In order to investigate the influence of the BSFs on the luminescence properties of the semi-polar AlGaN, higher resolution CL measurements were carried out between chevrons. Since there is only one emission peak present in this region, the entire data set was fitted using a Gaussian function and least-squares fitting method. The resultant fitting parameters of the peak height (intensity), peak position (energy) and FWHM are shown in Fig. 3 together with the SE image of the same area. BSFs and TDs are better resolved in the higher resolution CL images gained through peak fitting compared with the CL intensity image in Fig. 2(c). Comparing the dark regions in the CL intensity map in Fig. 3(b) where BSFs are present to the peak energy and FWHM image in Fig. 3(c) and (d), respectively, there is a clear correlation. The peak is slightly redshifted in the BSF affected area from about 296 nm (4.19 eV) to 299 nm (4.15 eV) and the peak width increases from approximately 109 meV to 137 meV. On closer inspection of the individual CL spectra from these two regions it can the seen that the energy shift is not real, but rather attributed to a peak broadening on the lower energy side of the emission peak. Although BSF-related luminescence on the lower energy side is quenched at room temperature, the presence of BSFs leads to stronger exciton localisation compared with the NBE emission18. The crystal quality in the BSF-affected area is most likely lower compared with the neighbouring areas, which causes a slight broadening of the emission peak and the apparent redshift visible in the CL energy image in Fig. 3(c).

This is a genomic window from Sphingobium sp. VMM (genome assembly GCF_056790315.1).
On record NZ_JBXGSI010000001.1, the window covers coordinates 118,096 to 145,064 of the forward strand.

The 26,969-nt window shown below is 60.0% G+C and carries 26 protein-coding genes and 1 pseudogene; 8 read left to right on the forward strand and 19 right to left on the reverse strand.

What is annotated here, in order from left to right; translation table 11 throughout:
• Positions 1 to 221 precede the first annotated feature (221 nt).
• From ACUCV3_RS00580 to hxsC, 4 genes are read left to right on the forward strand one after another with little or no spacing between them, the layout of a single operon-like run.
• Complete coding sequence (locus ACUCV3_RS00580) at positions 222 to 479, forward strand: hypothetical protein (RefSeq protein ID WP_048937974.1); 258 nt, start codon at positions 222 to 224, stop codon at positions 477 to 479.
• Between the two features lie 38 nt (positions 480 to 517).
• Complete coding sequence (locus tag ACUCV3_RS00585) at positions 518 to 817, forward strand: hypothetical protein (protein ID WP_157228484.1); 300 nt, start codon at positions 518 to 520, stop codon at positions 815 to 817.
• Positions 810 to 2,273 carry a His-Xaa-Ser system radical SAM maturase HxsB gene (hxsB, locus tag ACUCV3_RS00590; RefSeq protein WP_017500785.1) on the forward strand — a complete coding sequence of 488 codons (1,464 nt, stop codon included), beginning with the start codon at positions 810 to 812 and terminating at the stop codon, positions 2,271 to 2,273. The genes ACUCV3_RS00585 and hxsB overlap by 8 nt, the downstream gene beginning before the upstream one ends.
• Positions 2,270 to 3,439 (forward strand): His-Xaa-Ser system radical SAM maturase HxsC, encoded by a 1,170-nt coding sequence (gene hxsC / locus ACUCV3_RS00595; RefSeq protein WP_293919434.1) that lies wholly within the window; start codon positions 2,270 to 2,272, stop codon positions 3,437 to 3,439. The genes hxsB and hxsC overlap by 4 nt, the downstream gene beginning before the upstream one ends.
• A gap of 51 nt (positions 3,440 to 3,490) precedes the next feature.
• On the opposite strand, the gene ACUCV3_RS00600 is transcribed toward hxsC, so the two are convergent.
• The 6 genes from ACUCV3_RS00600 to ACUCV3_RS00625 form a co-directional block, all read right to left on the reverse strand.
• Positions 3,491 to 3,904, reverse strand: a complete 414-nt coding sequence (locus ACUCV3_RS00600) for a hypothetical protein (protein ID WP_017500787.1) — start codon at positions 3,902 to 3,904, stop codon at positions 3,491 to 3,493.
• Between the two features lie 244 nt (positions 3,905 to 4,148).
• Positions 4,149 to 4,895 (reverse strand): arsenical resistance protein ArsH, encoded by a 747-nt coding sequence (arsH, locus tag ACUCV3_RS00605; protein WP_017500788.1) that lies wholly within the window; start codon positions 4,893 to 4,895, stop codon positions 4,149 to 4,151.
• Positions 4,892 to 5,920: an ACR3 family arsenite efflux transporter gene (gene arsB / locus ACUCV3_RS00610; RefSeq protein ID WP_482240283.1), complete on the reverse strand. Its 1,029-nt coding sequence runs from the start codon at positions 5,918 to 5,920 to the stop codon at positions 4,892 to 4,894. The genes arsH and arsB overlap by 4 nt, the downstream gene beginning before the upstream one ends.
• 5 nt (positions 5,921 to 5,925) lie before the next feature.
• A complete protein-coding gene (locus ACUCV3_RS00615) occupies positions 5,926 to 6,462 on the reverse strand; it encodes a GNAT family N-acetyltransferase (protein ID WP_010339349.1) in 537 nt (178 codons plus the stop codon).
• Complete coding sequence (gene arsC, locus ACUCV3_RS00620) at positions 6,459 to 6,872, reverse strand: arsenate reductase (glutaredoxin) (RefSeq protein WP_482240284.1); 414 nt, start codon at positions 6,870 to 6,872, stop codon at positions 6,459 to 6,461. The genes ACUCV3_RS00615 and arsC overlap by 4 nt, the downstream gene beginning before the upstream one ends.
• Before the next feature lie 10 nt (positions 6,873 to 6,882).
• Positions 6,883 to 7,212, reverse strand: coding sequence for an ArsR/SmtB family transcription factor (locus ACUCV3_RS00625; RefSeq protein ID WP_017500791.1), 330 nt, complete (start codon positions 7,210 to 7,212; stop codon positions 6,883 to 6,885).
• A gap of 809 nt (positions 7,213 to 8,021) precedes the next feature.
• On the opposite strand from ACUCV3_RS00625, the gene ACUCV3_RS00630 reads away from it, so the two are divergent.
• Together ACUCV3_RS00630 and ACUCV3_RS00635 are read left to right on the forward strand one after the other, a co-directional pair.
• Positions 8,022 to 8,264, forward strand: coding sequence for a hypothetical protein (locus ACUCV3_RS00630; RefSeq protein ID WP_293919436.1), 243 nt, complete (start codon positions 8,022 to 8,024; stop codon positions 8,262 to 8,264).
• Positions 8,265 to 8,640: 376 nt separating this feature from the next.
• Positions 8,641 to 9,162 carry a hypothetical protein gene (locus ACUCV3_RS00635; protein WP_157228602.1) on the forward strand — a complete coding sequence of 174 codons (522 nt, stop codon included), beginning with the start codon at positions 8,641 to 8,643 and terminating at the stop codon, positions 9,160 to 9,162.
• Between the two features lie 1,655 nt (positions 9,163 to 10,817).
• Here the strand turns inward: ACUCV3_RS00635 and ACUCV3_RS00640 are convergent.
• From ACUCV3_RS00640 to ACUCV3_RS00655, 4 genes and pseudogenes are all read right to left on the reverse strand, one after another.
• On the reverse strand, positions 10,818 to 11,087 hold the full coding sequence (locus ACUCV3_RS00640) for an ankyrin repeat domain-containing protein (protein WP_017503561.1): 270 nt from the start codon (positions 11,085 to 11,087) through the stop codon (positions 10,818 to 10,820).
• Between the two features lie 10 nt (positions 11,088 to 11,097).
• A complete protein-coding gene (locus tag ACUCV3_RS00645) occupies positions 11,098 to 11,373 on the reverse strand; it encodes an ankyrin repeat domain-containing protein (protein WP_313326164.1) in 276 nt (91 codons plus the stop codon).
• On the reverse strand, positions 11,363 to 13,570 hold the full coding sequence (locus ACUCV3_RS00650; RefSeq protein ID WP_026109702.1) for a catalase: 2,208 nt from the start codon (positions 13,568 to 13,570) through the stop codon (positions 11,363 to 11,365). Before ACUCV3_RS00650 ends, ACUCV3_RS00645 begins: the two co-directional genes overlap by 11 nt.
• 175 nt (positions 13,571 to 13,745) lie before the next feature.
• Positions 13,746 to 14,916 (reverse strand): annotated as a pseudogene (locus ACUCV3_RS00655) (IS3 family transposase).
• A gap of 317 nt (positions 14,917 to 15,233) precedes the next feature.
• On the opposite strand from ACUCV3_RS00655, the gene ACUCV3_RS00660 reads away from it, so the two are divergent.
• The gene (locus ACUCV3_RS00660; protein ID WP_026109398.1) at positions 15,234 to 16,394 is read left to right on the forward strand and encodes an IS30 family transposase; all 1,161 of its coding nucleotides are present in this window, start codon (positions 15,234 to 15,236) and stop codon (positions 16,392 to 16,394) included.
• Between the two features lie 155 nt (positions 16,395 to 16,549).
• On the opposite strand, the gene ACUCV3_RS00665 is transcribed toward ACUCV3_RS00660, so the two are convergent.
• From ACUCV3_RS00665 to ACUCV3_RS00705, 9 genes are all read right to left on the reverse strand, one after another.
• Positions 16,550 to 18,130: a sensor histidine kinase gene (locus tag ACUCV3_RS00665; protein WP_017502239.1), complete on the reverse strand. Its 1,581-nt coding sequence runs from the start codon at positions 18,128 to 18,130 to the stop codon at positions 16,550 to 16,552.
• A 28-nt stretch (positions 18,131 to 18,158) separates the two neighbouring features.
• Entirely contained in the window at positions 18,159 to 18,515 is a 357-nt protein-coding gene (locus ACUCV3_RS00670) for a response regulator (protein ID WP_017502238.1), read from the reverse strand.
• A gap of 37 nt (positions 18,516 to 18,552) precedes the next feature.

The emission intensity at chevrons is much stronger and redshifted by about 6 nm compared with the surrounding regions. The longer wavelength peak is only present on and near chevrons as shown by the CL intensity image centred around the 303 nm emission in Fig. 2(d). Comparing the orientation of the chevrons to the dark stripes from the BSF affected region it can be inferred that the tips of the chevrons are aligned along the $$\mathrm{[11}\bar{2}\mathrm{3]}$$-direction. For V-defects it has been shown that the emission changes due to a change of the growth conditions on the facets34. In a similar way the growth conditions, such as the growth rate, have changed on the facets of the chevrons leading to a different incorporation of Al atoms and therefore a different AlN content. Given that the emission peak appears at a longer wavelength compared with the surrounding area, it is inferred that the AlN composition and hence the band gap is lower on the facets of the chevrons than the rest of the sample. The reduced AlN content on the facets of the chevrons causes a local improvement in crystal quality, contributing to the increase in emission intensity in those regions. Additionally, the chevrons will act as a sink for carriers due to the locally smaller band gap on the facets. Wavelength- and energy-dispersive X-ray spectroscopy (WDX/EDX) measurements were carried out on regions displaying chevrons in order to investigate the possible change in AlN content. The results, however, were inconclusive, which is partly due to the strong topography in this region. A change in the surface orientation leads to different take-off angles for the X-rays, with lower angles causing increased absorption of X-rays. Atomic force microscope (AFM) measurements of the AlGaN sample with 40% AlN were conducted and an AFM image of a chevron is displayed in Fig. 4. The approximate angle between the two arms of the chevron is 25°. The area around a chevron is quite undulating and depending on where a measurement is taken, the depth of a chevron is about 60–100 nm.